All About Japan

Saiho-ji: Kyoto's Rainy Season Gem

| Temples , Rainy Days
Saiho-ji: Kyoto's Rainy Season Gem

Kyoto prefaces the oppressively muggy months of July and August with a rainy season, which brings cloudy skies and plenty of rain to the old capital for most of June. Kyoto's a treat no matter the weather, but Saiho-ji, a temple in Kyoto's western Arashiyama mountains, truly shines during the rainy season with its verdant moss garden.

Saiho-ji is more commonly called Koke-dera, or Moss Temple, for its stunning moss garden. The temple is ancient, but the garden itself was created in 1339 by Muso Soseki, a Zen monk famous for remodeling temple gardens. Saiho-ji might be Soseki's finest work, however, as the temple was named a UNESCO World Heritage site, and the garden is considered to be one of Kyoto's most beautiful.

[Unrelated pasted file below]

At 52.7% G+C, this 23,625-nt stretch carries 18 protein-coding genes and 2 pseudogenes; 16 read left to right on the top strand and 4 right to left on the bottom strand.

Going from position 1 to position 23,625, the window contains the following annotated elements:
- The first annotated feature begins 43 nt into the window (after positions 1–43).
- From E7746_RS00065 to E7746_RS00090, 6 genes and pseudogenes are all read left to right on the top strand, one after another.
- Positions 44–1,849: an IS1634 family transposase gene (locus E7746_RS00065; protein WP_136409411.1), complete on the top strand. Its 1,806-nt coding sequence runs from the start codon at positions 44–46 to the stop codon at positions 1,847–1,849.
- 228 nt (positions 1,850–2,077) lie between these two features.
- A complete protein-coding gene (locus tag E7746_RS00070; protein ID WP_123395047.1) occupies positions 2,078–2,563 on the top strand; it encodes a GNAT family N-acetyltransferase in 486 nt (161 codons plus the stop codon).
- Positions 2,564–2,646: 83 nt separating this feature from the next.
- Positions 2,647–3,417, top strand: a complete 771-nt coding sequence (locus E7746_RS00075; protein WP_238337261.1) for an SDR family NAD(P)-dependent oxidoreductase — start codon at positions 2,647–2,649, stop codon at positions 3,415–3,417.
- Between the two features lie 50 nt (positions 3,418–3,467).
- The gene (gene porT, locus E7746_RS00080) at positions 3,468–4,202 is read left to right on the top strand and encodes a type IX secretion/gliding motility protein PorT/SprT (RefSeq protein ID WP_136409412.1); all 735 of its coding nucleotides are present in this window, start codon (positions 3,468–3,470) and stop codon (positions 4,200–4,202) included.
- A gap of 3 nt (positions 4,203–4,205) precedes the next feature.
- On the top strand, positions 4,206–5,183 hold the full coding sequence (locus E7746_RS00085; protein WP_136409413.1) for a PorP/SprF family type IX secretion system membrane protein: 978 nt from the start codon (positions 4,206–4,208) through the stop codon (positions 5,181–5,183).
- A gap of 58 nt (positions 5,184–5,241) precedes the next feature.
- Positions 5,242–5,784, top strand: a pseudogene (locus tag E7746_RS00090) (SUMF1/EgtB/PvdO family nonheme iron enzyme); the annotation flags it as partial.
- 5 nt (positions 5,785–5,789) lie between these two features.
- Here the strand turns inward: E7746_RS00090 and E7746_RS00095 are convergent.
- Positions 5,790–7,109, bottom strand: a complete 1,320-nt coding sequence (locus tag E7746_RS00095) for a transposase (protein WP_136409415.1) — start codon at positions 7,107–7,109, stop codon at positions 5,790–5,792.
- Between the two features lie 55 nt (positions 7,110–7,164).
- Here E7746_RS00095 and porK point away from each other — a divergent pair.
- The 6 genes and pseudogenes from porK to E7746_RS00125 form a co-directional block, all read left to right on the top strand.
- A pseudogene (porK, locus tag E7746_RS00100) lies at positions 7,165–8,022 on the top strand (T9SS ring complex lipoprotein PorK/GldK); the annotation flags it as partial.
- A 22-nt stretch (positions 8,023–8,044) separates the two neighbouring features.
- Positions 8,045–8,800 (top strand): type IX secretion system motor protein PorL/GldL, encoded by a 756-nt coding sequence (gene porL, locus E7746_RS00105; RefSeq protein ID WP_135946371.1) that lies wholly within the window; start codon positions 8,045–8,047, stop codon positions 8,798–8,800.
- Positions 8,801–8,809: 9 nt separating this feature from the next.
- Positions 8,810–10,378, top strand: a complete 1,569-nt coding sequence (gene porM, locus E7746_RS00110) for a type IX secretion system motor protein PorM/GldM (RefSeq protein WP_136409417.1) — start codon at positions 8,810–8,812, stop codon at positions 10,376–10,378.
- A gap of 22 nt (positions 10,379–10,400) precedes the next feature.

People clamor to see many of Kyoto's famous shrines and temples during the cherry blossom or fall seasons, but Koke-dera is best enjoyed when the rainy season makes the moss dazzle in vibrant emerald hues. Meandering paths wander through the green moss carpets and spindly trees, wrapping around the pond which is shaped like the Chinese character for heart. It's especially atmospheric on a cloudy, misty day.

Getting in to see the gardens requires a bit of planning, though. You'll need to write to the temple 30 days in advance of your visit, requesting a time slot along with a prepaid postcard with your return address. The temple will then mail you back with a time and date. Don't have a Japanese address? Fear not. This site is dedicated to helping foreign travelers arrange reservations for Saiho-ji. Unfortunately this service does not fill requests for the months of May and June.

Entrance to Saiho-ji costs ¥3,000 (US$28.70). The temple is accessible by city bus 63 from Sanjo Keihan Station. Simply alight at the last stop, "Koke-dera." Before you go, click the link below to read more about the history of this emerald green paradise as well as check out a few more absolutely stunning shots of its mossy majesty.